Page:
NFPA 855: What is a Plume Study and Why is it Important to your Hazard Mitigation Analysis (HMA)?

NFPA 855: What is a Plume Study and Why is it Important to your Hazard Mitigation Analysis (HMA)?

Last week we had a lively discussion at NFPA 855 about this. Another thing that I'm hoping is going to be in your HMA is a plume study or a plume analysis. For those of you that don't know what a plume analysis is, you're basically looking at the gasses that come off of battery fire and where they go. We've collected that data, so now we know the battery, we know the technology, we know the battery you're putting in, and where the smoke and toxic, and potentially flammable gasses are going. I had a lot of people ask me; well, you know, sometimes the studies are not effective like what happens when the wind changes? The more information you can give me, the more information I can bring to my city council. The more information I can bring to my fire chief, the more information I can bring to my mayor, saying, most likely on a common day out here in Arizona, this is the wind direction, and this is where the plume is going to go.

This helps me get the job pushed through. Because a lot of people think that they'll be asked the question; well, if there's a fire, where's the smoke going to go? If I don't have any kind of plume study, then I don't have an answer. And now they start thinking that maybe we're hiding something. If you look at all the train derailments that have been happening around the country, there's always that, what are they not telling me? The more information and the more that we're on the same page when we go to these meetings, the better. So, a plume analysis should be part of your HMA. And we're actually looking to put that in NFPA 855, in the next edition. That's why plume study is so important for us. It shows us, for the most part, where that plume is going and what's in the plume. And if we can show that it just stays on your property and then it dissipates, perfect. That's a really good meeting I'm going to have with our city council and our public, because they're the ones that are going to want to know.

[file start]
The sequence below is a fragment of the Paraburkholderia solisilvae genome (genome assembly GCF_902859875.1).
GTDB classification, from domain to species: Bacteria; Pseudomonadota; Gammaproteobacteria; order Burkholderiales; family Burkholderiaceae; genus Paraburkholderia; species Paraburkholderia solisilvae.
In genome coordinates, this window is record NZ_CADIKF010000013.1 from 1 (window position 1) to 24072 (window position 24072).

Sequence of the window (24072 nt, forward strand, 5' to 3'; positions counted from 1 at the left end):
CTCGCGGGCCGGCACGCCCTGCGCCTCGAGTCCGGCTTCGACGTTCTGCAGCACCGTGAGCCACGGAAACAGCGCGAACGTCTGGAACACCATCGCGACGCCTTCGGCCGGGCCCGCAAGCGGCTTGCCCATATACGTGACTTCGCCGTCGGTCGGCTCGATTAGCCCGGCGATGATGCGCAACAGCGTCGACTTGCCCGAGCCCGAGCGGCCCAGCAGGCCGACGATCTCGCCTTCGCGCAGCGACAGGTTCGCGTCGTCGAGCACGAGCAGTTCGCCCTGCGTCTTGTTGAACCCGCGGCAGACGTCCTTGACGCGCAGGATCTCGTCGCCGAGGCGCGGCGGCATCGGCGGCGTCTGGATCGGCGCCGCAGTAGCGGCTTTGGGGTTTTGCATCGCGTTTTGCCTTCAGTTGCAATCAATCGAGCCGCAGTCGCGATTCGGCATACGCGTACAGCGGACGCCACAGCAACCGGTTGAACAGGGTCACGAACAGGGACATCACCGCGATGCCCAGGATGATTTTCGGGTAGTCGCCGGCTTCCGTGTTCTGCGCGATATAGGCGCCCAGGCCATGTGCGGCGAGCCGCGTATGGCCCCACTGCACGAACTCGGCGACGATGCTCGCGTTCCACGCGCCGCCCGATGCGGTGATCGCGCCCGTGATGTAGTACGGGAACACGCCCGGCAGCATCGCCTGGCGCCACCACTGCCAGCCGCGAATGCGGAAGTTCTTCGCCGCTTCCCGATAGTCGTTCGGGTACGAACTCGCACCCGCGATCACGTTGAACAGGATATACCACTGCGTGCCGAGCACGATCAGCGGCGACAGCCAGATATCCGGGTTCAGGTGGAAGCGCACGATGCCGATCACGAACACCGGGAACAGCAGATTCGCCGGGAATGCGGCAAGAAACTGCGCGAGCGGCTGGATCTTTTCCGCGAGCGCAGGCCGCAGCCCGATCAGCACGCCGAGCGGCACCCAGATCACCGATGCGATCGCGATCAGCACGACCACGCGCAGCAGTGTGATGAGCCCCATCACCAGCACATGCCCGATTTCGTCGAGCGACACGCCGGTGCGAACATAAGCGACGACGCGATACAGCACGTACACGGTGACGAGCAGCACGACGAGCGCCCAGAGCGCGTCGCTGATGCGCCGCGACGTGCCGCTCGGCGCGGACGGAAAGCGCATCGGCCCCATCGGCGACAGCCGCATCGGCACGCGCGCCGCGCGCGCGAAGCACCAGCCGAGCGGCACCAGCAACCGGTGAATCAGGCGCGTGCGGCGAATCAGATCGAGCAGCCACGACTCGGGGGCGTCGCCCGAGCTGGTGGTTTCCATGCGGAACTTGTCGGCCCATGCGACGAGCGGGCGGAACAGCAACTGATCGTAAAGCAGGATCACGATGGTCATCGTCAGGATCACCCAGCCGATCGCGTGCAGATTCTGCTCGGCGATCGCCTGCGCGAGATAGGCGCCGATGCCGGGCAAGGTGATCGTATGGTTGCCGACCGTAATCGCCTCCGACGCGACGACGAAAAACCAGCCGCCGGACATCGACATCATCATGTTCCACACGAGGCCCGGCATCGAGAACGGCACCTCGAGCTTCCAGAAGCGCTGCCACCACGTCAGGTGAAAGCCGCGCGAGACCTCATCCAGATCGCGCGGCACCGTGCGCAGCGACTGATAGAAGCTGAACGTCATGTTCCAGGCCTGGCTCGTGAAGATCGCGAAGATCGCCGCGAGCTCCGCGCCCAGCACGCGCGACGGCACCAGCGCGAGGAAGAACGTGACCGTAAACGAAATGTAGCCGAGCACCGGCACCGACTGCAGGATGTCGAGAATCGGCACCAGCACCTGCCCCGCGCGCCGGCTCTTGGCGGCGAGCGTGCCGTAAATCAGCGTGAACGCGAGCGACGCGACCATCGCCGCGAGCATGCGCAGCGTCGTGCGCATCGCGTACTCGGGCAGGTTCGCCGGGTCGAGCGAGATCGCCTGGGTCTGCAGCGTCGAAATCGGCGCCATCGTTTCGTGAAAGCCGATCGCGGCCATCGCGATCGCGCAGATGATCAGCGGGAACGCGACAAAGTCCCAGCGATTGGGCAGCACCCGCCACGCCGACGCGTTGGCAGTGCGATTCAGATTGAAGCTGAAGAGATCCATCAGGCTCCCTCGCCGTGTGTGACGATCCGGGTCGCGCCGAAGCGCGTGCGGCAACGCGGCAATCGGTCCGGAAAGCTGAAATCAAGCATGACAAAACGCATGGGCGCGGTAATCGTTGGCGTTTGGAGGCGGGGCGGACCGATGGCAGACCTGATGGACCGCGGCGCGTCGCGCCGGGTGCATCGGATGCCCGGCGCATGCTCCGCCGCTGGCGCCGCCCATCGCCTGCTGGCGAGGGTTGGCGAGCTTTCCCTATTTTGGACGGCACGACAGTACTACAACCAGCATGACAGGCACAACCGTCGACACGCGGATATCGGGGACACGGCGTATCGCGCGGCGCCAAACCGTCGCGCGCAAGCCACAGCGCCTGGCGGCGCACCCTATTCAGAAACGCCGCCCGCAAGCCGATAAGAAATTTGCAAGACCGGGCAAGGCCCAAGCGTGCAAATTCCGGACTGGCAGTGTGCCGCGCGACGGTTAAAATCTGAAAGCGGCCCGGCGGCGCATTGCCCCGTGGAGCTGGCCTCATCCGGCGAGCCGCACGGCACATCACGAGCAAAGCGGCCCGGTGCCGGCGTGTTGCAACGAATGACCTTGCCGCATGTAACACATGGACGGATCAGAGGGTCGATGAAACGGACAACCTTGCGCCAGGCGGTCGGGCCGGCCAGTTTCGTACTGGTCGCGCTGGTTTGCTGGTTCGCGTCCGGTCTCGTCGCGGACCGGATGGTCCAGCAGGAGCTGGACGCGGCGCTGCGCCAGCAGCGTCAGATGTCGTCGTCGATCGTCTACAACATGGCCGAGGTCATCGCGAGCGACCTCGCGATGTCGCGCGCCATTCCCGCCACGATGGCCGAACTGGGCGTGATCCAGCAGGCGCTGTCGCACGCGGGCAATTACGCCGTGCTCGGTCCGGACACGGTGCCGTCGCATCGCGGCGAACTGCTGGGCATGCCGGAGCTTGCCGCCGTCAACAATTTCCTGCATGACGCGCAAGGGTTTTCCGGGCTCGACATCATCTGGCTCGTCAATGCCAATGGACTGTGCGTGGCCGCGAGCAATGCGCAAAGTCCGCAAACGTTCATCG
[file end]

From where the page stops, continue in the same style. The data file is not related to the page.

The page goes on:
FSSA Series Presented by: Brain Scholl, Deputy Fire Marshall of the Phoenix Fire Department

As a Deputy Fire Marshal that has seen the impact of ESS fires and incidents as well as a member of the NFPA 855 committee, Brian will share his perspective on how the code was developed, highlight lessons learned from serious ESS incidents, and how the code should be interpreted and applied. Brian Scholl is a Deputy Fire Marshal with the City of Phoenix Fire Department. Throughout his 22-year career, Deputy Fire Marshal Scholl has worked in many roles to include being the Public Information Officer and managing the Special Hazards Unit. This highly trained inspection unit inspects and permits any facility that stores, handles and uses hazardous materials including lithium ion batteries. Brian also serves on many different code technical committees to include NFPA 855, the standard for the Installation of Stationary Energy Systems and NFPA 420, the Standard on Fire Protection of Cannabis Growing and Processing Facilities.

Hear more from Brian first-hand at the upcoming FSSA 2024 Annual Forum which will be held February 22-26 in Phoenix, AZ. We hope to see you at the Forum!



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